I was reading reviews of televisions and found several televisions had negative reviews because they only had a single HDMI port. The guy who bought it had wanted to connect two game systems to it. But you usually can connect more than one game system to a TV with one HDMI port.
I’m not sure who buys a television without first making sure it has all of the inputs you’ll need in order to connect stuff to it. But this problem has a solution other than buying a more expensive TV with two HDMI ports.
In addition to HDMI, virtually every TV on the market has a set of component inputs. Unlike HDMI, component is an analog signal, but it does separate the various colors, unlike old-school composite. So you get a pretty good picture out of it. It’s comparable to a VGA cable in quality. There’s a difference between HDMI and component, and if I pointed it out, most people probably would notice it. But not everyone will care.
Most game consoles have component cables available for them because the console makers can’t know in advance what they’ll be sharing a TV with. Connect the newer of the two systems via HDMI so it will look its best. Connect the older system via component. If the two systems are from the same generation and have comparable graphics capability, connect the one you expect to use more via HDMI. You’re not sure whether they have comparable graphics capability? This may help. Microsoft and Sony consoles tend to outpace Nintendo consoles of the same generation, generally speaking.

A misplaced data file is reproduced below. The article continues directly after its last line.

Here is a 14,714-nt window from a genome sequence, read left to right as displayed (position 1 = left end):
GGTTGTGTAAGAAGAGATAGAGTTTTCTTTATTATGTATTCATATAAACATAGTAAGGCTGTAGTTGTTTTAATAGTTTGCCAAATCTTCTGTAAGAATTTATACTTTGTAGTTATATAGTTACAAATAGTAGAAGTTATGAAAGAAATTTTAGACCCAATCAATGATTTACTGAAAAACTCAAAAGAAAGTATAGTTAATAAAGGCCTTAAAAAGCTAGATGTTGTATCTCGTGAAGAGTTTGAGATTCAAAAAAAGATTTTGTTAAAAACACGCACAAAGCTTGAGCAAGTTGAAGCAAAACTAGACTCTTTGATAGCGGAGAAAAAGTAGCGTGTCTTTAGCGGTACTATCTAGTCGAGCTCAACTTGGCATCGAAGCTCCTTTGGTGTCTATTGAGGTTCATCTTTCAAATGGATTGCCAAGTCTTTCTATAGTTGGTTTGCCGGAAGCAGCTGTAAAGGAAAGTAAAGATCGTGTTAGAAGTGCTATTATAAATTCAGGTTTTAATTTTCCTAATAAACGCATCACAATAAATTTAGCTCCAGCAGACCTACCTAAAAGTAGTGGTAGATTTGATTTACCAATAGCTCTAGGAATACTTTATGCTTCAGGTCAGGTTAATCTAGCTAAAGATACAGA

And in a pinch, you can connect a system via composite and/or s-video. Most TVs still have one or the other of those ports too.
It may not be an optimal solution, but sub-$150 televisions aren’t designed to be optimal. They’re designed to meet a price point. But if you need to connect more than one game system to a TV with one HDMI port, now you know how.